Friday, October 5, 2012

DEBATE: What Housing Crisis?

Eric Gay - Associated Press
A Housing and Foreclosure Crisis? What? Is there is still a housing crisis? That should be your reaction after Tuesday nights' second presidential debate failed to touch upon the topic that started the great recession. In the first debate, October 3rd, both President Obama and Governor Romney steered clear of addressing the foreclosure crisis that helped push the country into a recession, devastated millions of families and has continued to hold back the economy or even resemble a recovery. You may have by now come to the conclusion - The Housing Crisis is Over.

Tracy Van Slyke, Director at New Bottom Line @ HuffingtonPost:

HuffPost Politics Blog: The Real Debate Loser: The Voters

President Obama and Governor Romney gingerly sidestepped into housing and Wall Street abuse for an estimated two minutes. That seems like enough time to talk about, oh you know, the reason our economy is in the tank, millions of jobs lost, life savings ripped away, over 15 millions homeowners underwater, and millions of others unfairly (and often illegally) foreclosed on.

There was nothing about any attempts to hold Wall Street accountable for crashing the economy. There was zip about how to help the millions of homeowners still suffering. There were no policy proposals debated, much less put forth, including potential major solutions such as principal reduction, which economists from both ends of the political spectrum, say is key to get rebuilding our economy.
But even though I'm angry and depressed right now, I'm not going to give up. Neither will the homeowners and underwater voters pressuring the candidates to talk real solutions, not regurgitate attack ads. There's too much at stake.

* Only eight months ago, the president delivered 20 minutes of rhetoric on foreclosures, Wall Street crimes and how it wrecked the economy. He bragged on how the administration had made fixes and it was a top priority to repair the economy and hold Wall Street accountable!.....what happened? Try to watch even 10 minutes of the above video...any 10 minutes...why how about any 5 minutes or even 3 minutes. If you watch even a 2 minute will be more time ...than the president spent on this topic - during the entire debate.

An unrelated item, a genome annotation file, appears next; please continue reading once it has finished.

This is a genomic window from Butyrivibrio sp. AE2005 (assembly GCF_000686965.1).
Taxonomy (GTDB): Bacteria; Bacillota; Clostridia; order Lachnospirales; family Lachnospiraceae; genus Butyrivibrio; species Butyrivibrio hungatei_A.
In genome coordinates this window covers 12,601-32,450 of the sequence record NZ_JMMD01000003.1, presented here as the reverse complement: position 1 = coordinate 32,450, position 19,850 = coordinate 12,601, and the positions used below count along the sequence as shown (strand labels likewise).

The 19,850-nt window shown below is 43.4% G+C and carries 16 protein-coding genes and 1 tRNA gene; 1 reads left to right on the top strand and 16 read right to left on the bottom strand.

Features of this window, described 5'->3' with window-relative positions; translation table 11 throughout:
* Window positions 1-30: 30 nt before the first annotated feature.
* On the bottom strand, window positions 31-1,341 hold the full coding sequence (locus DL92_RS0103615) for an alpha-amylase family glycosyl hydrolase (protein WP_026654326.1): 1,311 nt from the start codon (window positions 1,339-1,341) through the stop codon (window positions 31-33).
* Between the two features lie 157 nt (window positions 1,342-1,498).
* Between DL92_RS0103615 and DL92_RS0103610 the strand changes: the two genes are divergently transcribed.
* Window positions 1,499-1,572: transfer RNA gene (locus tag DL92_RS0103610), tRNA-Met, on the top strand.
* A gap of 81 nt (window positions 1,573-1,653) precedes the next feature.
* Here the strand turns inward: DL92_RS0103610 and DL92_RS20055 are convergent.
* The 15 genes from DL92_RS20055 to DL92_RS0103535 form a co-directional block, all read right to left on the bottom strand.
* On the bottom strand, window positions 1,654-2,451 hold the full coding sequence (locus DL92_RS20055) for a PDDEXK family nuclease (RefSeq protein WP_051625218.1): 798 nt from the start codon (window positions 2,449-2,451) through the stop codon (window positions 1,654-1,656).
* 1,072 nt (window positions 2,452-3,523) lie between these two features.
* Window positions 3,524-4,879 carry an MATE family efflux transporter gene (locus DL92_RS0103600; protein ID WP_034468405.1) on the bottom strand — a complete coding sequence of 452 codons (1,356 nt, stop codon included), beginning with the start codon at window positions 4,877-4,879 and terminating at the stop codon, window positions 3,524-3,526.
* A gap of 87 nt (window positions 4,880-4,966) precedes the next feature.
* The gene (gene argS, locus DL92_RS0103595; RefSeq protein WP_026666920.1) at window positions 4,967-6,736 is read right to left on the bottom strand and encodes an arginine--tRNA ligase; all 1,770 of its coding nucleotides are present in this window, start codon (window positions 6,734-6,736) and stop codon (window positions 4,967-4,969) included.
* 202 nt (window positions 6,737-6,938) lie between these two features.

Over the next few weeks, our Home Is Where The Vote Is campaign will continue to pressure both candidates to address the housing crisis as they travel the country talking to voters and homeowners in key swing states like Nevada, Ohio, Colorado and Florida. President Obama and Governor Romney ignore underwater voters in these swing states at their own peril.

We will call on the next presidential debate moderator, Candy Crowley, to fill the void left by her predecessor and to make the connection that the American people want to know which candidate can fix the housing crisis and rebuild our economy.

From Jed Kolko, chief economist for Trulia:

The First Presidential Debate: Apparently, This Housing Crisis Is Over

......First, in his opening remarks, Obama said "housing has begun to rise." He’s right: the housing market is in better shape today than when he took office in 2009. More surprising was that Romney didn’t argue. Romney did point out several ways that broader economic performance worsened during Obama’s presidency, but the housing market wasn’t one of them. Had Romney wanted to point to the ongoing pain from the housing crisis, he could have pointed to the stubbornly high foreclosure rate in many states or the fact that the market is still not even halfway back to normal. But he didn’t.

Second, Obama and Romney were more focused on preventing the next housing crisis than getting out of this one. They mentioned housing only in their brief debate over government regulation. Obama cited banks’ risky lending practices in the past as reason for why regulation is important for the future. Romney got into the weeds, agreeing that mortgage regulation is important and, in fact, blamed the continued uncertainty over the Dodd-Frank "qualified mortgage" rules** for banks’ {and their} reluctance to lend today.

But that was about it for housing. There’s a long list of what the candidates didn’t say about housing. Not a word about refinancing, principal reductions, selling government-owned foreclosed homes, or the mortgage interest deduction – all hot-button housing issues. Why wasn’t there more debate over housing? Two {Bronx} cheers to the candidates for focusing on rules to prevent the next housing

* President Obama discusses a proposal to help more responsible homeowners refinance their mortgages at today's historically low interest rates. February 1, 2012.

**A "qualified mortgage," is a mortgage meeting standards (with legal & financial measurement parameters)that automatically "count" (qualify) the mortgage as being within a borrower's ability to repay.


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